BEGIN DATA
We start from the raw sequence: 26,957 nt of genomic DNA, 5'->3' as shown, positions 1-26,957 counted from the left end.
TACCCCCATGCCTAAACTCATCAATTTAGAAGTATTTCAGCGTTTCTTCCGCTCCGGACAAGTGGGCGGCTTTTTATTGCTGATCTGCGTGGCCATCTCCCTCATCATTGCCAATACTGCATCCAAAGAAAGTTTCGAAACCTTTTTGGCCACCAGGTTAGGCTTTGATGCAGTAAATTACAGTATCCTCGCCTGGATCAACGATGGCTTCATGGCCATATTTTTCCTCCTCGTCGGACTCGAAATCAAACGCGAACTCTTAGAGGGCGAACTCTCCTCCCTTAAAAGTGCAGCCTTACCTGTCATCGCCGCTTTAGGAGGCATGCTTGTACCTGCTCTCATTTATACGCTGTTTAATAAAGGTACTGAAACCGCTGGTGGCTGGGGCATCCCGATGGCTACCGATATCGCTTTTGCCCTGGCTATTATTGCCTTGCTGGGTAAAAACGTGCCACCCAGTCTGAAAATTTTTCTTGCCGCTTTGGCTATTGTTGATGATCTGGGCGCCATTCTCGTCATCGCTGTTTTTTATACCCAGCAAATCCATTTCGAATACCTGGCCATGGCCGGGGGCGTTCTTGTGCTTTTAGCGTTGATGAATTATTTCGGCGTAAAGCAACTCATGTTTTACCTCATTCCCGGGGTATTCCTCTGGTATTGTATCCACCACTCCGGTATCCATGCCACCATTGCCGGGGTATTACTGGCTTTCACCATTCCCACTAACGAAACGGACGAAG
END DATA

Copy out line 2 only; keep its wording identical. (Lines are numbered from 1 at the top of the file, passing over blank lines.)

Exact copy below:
TACCCCCATGCCTAAACTCATCAATTTAGAAGTATTTCAGCGTTTCTTCCGCTCCGGACAAGTGGGCGGCTTTTTATTGCTGATCTGCGTGGCCATCTCCCTCATCATTGCCAATACTGCATCCAAAGAAAGTTTCGAAACCTTTTTGGCCACCAGGTTAGGCTTTGATGCAGTAAATTACAGTATCCTCGCCTGGATCAACGATGGCTTCATGGCCATATTTTTCCTCCTCGTCGGACTCGAAATCAAACGCGAACTCTTAGAGGGCGAACTCTCCTCCCTTAAAAGTGCAGCCTTACCTGTCATCGCCGCTTTAGGAGGCATGCTTGTACCTGCTCTCATTTATACGCTGTTTAATAAAGGTACTGAAACCGCTGGTGGCTGGGGCATCCCGATGGCTACCGATATCGCTTTTGCCCTGGCTATTATTGCCTTGCTGGGTAAAAACGTGCCACCCAGTCTGAAAATTTTTCTTGCCGCTTTGGCTATTGTTGATGATCTGGGCGCCATTCTCGTCATCGCTGTTTTTTATACCCAGCAAATCCATTTCGAATACCTGGCCATGGCCGGGGGCGTTCTTGTGCTTTTAGCGTTGATGAATTATTTCGGCGTAAAGCAACTCATGTTTTACCTCATTCCCGGGGTATTCCTCTGGTATTGTATCCACCACTCCGGTATCCATGCCACCATTGCCGGGGTATTACTGGCTTTCACCATTCCCACTAACGAAACGGACGAAG